Have you played it? It's a game for one person or for a carload.
Someone begins, "I'm grateful to God for...." And he or she shares something. Then the next person gives gratitude for something. This goes on for 5 minutes or until you reach your destination, whichever comes first. There's no loser. Everyone is a winner. Everyone feels happy after expressing gratitude. And sometimes you discover amazing things.
My 5-year-old granddaughter and I played the gratitude game when she visited us. I found out she was grateful for her friend Josh ... and "the other Josh." She was grateful to go swimming at the pool. She was grateful to have a daddy who played with her. And for a nice mommy.
Playing the gratitude game with her, I realized how grateful I was for my mother. I was grateful for a faithful husband. I was grateful for my friend Ann. I was grateful my granddaughter had visited. I was grateful that she went to church with me.
She would begin the gratitude game as soon as we settled into the car to drive somewhere. Playing it with her, I tried to be honest and not just say something fast. I really stopped to think. What was I grateful for at that moment? That our country was not at war. That we had a nice place to live. That we had plenty to eat. Playing the game made me more aware of the good things in my life.
Being grateful to God reminds me that good comes from God. Daily life isn't just a sequence of chance events. God is where blessing and goodness originate. In fact, everything that's good in your life and my life comes from God. The Bible says that God made everything to be good (see Gen., chap. 1). Jesus brought out the concept that God is good itself. "There is none good but one, that is, God," he said (Matt. 19:17). Thinking of God as good might open up a whole new view of God.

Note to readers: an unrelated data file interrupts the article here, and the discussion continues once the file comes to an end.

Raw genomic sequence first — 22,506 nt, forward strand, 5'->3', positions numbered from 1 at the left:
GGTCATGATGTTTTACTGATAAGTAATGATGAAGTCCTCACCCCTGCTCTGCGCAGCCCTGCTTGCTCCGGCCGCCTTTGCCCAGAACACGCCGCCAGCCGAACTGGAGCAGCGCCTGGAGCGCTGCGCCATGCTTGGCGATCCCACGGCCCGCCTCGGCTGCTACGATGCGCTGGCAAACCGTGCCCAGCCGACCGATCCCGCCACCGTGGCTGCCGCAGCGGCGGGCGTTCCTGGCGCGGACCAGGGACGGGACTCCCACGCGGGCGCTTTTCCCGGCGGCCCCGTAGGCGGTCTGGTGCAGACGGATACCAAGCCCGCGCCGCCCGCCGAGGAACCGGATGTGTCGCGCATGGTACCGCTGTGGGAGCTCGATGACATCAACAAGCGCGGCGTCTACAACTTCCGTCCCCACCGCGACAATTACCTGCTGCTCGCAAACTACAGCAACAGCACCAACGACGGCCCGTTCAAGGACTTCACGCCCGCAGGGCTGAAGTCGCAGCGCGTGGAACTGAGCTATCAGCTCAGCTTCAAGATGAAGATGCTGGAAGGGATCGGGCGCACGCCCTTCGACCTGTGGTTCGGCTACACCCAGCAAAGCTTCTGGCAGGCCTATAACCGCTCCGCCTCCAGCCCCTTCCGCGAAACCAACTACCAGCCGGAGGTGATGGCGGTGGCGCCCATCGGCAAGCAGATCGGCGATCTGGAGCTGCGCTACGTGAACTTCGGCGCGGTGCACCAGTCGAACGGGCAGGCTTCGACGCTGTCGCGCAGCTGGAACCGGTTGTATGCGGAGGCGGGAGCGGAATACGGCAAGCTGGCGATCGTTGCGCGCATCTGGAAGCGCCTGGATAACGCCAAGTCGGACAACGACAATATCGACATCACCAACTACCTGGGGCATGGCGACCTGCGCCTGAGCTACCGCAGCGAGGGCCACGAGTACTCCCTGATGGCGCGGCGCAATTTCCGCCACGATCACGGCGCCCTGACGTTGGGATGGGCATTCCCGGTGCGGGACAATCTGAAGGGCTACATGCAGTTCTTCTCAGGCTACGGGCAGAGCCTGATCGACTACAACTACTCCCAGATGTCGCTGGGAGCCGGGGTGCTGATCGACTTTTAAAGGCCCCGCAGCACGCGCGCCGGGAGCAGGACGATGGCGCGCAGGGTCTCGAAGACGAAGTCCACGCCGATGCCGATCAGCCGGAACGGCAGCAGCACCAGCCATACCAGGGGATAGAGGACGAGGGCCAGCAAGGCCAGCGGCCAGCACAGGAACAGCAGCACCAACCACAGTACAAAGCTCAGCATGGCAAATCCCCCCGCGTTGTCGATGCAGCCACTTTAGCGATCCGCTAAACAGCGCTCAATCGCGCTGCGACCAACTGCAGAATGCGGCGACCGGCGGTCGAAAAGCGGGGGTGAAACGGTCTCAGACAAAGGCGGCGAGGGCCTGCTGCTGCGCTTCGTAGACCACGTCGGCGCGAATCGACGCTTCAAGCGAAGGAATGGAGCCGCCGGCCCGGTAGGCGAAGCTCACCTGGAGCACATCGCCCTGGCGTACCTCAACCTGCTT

Instead of being the source of both good and bad, God is good only. And since God is all-powerful, good is supreme. Because God is everywhere, good is always with us. Because God is all-acting, good is active in your life right now. What a change from the conventional point of view, to contemplate good as supreme, always present, and active!
A friend of mine was having a tough time seeing that there was any good in his life. We talked about gratitude and how important it is to recognize and acknowledge the signs that good is going on around us. I suggested to my friend that he take a few minutes before going to bed and write down all the good things he could think of that had happened during the day. The idea was to first see good and then be grateful for it. He didn't have anyone to play the gratitude game with, but he agreed to play on his own in this way.
Later he told me what happened. The first night he couldn't think of anything good. But he persisted until he was able to write a few things down.
The next morning he decided to look for signs of good during the day. He sat down on his front steps. A robin landed on the grass. In his words, it began "doing a little dance," preening and cleaning itself. He watched the entire show. It was delightful. He realized that if he hadn't been really looking for good, he would never have noticed the robin and would have missed what to him was a remarkable display.
That evening he filled several pages with recordings of good that had happened during the day and things he was grateful for. Gratitude had made a huge difference!
Are we really grateful for the good already received? Then we shall avail ourselves of the blessings we have, and thus be fitted to receive more. Gratitude is much more than a verbal expression of thanks. Action expresses more gratitude than speech. Mary Baker Eddy
(c) Copyright 2000. The Christian Science Publishing Society